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Boldrini v. Wilson

United States District Court, M.D. Pennsylvania

February 28, 2014

ANTONELLO BOLDRINI, Plaintiff,
v.
MARTIN R. WILSON, et al., Defendants.

MEMORANDUM

A. RICHARD CAPUTO, District Judge.

Presently before the Court is Plaintiff Antonello Boldrini's ("Boldrini") Motion for Relief from Judgment. (Doc. 119.) Boldrini commenced this action against Defendants Martin R. Wilson, D. Peter Johnson, Jane Doe, Daniel Barrett, F. Cortez Bell, III, William A. Shaw, Jr., and Carol Ponce (collectively, "Defendants") on September 23, 2011. ( Compl. ) Defendants moved to dismiss the Complaint, (Docs. 7; 12), and, on August 7, 2012, Magistrate Judge Thomas M. Blewitt issued a Report and Recommendation (Doc. 46) recommending that Boldrini's constitutional claims be dismissed with prejudice and the Court decline to exercise supplemental jurisdiction over Boldrini's state law claims. Boldrini filed objections to the Report and Recommendation. (Docs. 47; 48.) Once the objections were fully briefed, I adopted the Report and Recommendation and dismissed Boldrini's constitutional claims with prejudice. (Docs. 63; 64.)

Thereafter, Boldrini filed multiple motions for reconsideration and for discovery. (Docs. 65; 72-77; 95; 98; 103.) These motions were denied. (Docs. 93; 97; 109; 116.)

Boldrini then filed an appeal with the United States Court of Appeals for the Third Circuit. (Doc. 110.) Boldrini appealed the orders dismissing the Complaint, denying his motion to amend his complaint, denying his motions for reconsideration, and denying his requests for discovery. See Boldrini v. Wilson, ___ F.Appx. ___, 2013 WL 5663874, at *1 (3d Cir. Oct. 18, 2013). The Third Circuit, on October 18, 2013, affirmed the dismissal of the Complaint and the denial of Boldrini's motions to amend, for reconsideration, and for discovery. See id. at *1-3.

On November 14, 2013, Boldrini filed a petition for rehearing en banc in the Third Circuit. The Third Circuit denied the petition on December 6, 2013. On December 16, 2013, the Third Circuit issued a mandate.

Following the issuance of the mandate, Boldrini, on December 26, 2013, filed the instant motion for relief from judgment pursuant to Rule 60(b) of the Federal Rules of Civil Procedure. (Doc. 119.) Boldrini argues that he is entitled to relief from judgment pursuant to Rule 60(b)(2) based on "newly discovered evidence". He also contends that relief from judgment is warranted as a result of "fraud" under Rule 60(b)(3).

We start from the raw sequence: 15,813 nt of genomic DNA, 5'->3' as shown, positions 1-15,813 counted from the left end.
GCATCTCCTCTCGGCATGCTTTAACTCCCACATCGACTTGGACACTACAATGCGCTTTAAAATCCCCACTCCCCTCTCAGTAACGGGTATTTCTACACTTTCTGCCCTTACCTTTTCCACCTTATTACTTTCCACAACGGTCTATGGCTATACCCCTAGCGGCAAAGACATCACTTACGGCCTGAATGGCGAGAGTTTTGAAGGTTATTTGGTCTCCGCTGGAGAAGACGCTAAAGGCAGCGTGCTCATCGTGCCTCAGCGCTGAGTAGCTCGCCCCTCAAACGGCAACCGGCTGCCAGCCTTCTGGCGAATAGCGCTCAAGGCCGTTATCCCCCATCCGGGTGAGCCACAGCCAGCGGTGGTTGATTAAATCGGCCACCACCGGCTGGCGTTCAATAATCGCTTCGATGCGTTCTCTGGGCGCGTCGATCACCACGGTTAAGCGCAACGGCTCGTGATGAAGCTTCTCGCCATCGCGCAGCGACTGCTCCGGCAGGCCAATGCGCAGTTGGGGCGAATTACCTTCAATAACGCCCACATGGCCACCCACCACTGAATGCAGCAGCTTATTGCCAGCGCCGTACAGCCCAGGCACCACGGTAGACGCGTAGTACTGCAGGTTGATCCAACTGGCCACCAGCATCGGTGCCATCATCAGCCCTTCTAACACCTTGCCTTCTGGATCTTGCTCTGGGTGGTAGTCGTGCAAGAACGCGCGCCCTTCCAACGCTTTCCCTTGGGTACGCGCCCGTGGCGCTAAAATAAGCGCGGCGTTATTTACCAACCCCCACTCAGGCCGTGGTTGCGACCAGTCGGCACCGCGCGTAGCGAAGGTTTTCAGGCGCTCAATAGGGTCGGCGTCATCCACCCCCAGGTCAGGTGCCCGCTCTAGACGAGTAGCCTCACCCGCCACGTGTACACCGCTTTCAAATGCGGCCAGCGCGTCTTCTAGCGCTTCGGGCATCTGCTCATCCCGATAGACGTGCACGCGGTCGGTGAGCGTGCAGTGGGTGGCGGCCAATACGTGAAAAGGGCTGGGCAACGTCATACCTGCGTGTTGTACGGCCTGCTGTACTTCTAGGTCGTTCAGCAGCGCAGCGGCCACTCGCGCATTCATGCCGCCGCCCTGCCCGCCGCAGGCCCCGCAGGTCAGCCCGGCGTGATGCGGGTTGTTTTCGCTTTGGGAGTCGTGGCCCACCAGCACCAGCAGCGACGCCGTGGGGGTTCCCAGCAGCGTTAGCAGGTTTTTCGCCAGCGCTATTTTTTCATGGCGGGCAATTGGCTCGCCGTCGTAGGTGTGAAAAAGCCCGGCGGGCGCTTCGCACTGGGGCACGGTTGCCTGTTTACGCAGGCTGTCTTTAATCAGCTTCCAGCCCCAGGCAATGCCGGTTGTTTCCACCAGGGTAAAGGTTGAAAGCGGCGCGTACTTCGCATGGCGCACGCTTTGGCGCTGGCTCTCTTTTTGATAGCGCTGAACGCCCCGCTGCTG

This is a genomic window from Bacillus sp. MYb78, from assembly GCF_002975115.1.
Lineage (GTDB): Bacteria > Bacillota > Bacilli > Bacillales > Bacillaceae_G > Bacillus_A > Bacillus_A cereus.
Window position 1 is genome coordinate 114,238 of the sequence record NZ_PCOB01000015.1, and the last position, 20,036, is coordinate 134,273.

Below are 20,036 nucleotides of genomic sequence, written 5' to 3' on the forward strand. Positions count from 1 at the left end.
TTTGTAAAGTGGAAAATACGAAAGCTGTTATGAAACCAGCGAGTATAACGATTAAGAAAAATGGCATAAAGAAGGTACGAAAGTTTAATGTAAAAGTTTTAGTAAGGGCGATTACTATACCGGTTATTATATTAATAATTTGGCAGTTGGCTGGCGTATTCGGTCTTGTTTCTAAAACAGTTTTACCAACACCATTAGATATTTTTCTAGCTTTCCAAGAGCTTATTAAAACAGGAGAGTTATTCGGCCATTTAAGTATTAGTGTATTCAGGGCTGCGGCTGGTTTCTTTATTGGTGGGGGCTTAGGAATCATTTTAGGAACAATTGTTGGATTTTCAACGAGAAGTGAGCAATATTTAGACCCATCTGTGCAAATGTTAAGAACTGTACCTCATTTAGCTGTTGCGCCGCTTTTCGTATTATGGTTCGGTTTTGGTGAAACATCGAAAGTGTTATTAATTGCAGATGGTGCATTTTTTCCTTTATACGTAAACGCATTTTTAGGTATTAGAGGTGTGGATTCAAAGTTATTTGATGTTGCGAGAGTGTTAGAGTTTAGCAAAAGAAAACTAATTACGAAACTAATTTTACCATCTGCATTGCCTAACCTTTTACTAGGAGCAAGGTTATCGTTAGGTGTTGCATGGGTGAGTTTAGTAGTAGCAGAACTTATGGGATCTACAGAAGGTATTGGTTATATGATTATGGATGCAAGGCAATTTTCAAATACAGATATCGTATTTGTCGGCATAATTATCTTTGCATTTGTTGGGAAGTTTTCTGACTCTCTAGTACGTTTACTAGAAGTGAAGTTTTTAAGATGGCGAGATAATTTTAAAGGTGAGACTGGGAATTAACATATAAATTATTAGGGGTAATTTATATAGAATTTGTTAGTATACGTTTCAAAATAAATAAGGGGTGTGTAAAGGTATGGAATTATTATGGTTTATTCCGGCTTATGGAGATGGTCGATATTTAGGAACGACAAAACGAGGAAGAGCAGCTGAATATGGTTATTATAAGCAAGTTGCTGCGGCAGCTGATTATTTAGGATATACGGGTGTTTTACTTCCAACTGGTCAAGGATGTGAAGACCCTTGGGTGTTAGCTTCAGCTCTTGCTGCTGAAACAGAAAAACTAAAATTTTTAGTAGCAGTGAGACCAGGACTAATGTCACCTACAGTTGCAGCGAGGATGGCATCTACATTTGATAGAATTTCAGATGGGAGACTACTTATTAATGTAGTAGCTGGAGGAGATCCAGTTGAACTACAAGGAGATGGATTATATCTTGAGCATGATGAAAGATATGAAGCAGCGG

In opposing Boldrini's motion for relief from judgment, Defendants raise two related arguments. First, they argue that the purported "newly discovered evidence" is not in fact "new". According to Defendants, this evidence was presented to the Third Circuit on appeal. See Boldrini, 2013 WL 5663874, at *2 ("Boldrini also presented what he called newly discovered evidence - a copy of his criminal record that does not list any of the felonies with which he was charged."). Defendants also note that the purported "newly discovered evidence" attached to the instant motion, a certified letter from the Pennsylvania State Police Central Repository - Expungement Unit, was, in fact, presented to the Third Circuit by Boldrini as an exhibit to his petition for rehearing en banc. Relatedly, Defendants argue that because the "newly discovered evidence" was included in his appeal, this Court lacks jurisdiction to alter the mandate of the Third Circuit.

Boldrini's motion for relief from judgment will be denied. A "district court is without jurisdiction to alter the mandate of [the Third Circuit] on the basis of matters included or includable in [a party's] prior appeal." Seese v. Volkswagenwerk, A.G., 679 F.2d 336, 337 (3d Cir. 1982). Based on Seese and the Supreme Court's decision in Standard Oil v. United States, 429 U.S. 17, 97 S.Ct. 31, 50 L.Ed.2d 21 (1976), the Third Circuit has explained that a "a Rule 60(b) motion based on matters that were before the Court on appeal, ... may not be reviewed subsequently by the district court, " while "a Rule 60(b) motion based on matters that came to light after the appellate court has issued a decision, ... may be reviewed by the district court." Bernheim v. Jacobs, 144 F.Appx. 218, 222 (3d Cir. 2005). Here, the "newly discovered evidence" presented by Boldrini was included in his appeal to the Third Circuit. In its opinion affirming the dismissal of Boldrini's action, the Third Circuit rejected Boldrini's claim that "newly discovered evidence" provided a basis for reconsideration of the dismissal of his constitutional claims. See Boldrini, 2013 WL 5663874, at *2. Then, after his appeal was denied, Boldrini filed a petition for rehearing en banc in the Third Circuit. Attached to that petition was the certified letter that Boldrini claims warrants relief from judgment as "newly discovered evidence". The Third, as noted, denied the petition. Because this matter was presented on appeal, the Court lacks jurisdiction to alter the Third Circuit's mandate. Moreover, because Boldrini's allegations of fraud and falsified documents were included in his appeal to the Third Circuit, the Court lacks jurisdiction to address these matters as well. Boldrini's motion for relief from judgment will therefore be denied.

An appropriate order follows.


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